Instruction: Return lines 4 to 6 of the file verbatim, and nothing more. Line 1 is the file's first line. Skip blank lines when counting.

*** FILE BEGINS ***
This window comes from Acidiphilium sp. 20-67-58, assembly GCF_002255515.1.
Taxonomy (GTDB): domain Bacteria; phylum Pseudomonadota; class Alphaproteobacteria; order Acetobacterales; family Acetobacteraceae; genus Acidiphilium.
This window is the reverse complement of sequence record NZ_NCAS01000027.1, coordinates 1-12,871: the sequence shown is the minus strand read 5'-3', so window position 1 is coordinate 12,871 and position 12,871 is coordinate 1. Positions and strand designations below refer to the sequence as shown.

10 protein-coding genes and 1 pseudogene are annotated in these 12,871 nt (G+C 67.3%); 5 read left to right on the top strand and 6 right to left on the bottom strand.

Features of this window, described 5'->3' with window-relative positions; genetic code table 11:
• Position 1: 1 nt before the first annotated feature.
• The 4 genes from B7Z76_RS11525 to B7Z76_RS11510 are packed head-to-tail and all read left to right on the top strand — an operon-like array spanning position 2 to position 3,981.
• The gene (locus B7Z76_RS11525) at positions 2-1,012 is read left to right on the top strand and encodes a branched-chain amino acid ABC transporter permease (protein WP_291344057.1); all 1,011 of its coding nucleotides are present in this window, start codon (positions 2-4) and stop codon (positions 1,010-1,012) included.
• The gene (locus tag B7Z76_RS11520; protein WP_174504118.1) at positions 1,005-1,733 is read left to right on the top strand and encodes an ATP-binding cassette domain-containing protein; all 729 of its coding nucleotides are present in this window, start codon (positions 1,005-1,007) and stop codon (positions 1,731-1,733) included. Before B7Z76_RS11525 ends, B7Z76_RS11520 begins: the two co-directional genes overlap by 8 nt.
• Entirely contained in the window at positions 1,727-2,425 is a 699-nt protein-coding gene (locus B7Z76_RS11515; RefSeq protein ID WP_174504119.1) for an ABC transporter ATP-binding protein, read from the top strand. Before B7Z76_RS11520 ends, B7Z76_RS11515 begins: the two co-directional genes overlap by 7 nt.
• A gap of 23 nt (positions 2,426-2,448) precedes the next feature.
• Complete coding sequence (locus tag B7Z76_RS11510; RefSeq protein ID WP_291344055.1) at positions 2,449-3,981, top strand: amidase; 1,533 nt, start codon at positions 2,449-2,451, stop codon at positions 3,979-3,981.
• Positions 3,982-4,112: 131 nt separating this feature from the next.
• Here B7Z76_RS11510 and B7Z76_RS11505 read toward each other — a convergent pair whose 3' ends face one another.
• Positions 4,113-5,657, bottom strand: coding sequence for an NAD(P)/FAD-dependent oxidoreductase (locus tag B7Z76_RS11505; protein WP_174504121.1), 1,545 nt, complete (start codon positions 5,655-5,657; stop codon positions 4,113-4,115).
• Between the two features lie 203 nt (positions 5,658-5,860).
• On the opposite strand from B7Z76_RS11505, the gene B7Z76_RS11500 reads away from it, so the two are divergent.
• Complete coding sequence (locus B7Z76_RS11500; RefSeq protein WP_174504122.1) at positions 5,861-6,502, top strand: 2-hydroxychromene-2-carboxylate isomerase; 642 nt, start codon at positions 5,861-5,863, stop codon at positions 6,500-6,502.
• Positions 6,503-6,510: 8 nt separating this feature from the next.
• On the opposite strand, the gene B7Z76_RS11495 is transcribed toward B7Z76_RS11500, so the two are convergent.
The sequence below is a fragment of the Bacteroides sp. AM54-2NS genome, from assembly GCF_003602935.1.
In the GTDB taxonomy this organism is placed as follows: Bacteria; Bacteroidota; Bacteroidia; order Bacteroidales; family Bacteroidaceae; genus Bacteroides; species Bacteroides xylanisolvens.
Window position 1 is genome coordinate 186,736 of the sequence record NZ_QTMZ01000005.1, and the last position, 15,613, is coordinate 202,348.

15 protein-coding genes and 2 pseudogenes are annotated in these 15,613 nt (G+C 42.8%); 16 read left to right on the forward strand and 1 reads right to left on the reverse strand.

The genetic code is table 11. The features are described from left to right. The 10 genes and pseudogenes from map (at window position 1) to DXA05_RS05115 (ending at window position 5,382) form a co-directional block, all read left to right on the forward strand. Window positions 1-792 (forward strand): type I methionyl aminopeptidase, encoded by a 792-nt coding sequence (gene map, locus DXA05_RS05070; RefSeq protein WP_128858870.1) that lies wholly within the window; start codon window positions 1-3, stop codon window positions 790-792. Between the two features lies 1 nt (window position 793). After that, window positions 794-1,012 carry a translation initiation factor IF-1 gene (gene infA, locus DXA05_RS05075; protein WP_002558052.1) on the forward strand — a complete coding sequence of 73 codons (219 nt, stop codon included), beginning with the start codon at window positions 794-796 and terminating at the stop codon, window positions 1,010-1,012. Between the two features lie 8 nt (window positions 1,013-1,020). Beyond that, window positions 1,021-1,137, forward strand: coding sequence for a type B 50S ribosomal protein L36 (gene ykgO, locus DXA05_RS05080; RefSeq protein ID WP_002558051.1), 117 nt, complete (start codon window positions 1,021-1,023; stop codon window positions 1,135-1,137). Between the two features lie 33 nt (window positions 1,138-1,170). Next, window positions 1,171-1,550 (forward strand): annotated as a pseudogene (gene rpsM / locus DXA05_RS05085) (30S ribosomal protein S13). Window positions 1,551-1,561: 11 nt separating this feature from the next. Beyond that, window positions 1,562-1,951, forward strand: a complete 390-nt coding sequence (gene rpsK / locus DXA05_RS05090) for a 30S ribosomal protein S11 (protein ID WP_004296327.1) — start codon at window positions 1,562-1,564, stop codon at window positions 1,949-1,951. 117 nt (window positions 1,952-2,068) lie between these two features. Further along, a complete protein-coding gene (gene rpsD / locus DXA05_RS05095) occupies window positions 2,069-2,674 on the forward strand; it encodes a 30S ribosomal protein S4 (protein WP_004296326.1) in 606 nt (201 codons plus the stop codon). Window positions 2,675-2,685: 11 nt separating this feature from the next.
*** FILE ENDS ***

10 protein-coding genes and 1 pseudogene are annotated in these 12,871 nt (G+C 67.3%); 5 read left to right on the top strand and 6 right to left on the bottom strand.

Features of this window, described 5'->3' with window-relative positions; genetic code table 11:
• Position 1: 1 nt before the first annotated feature.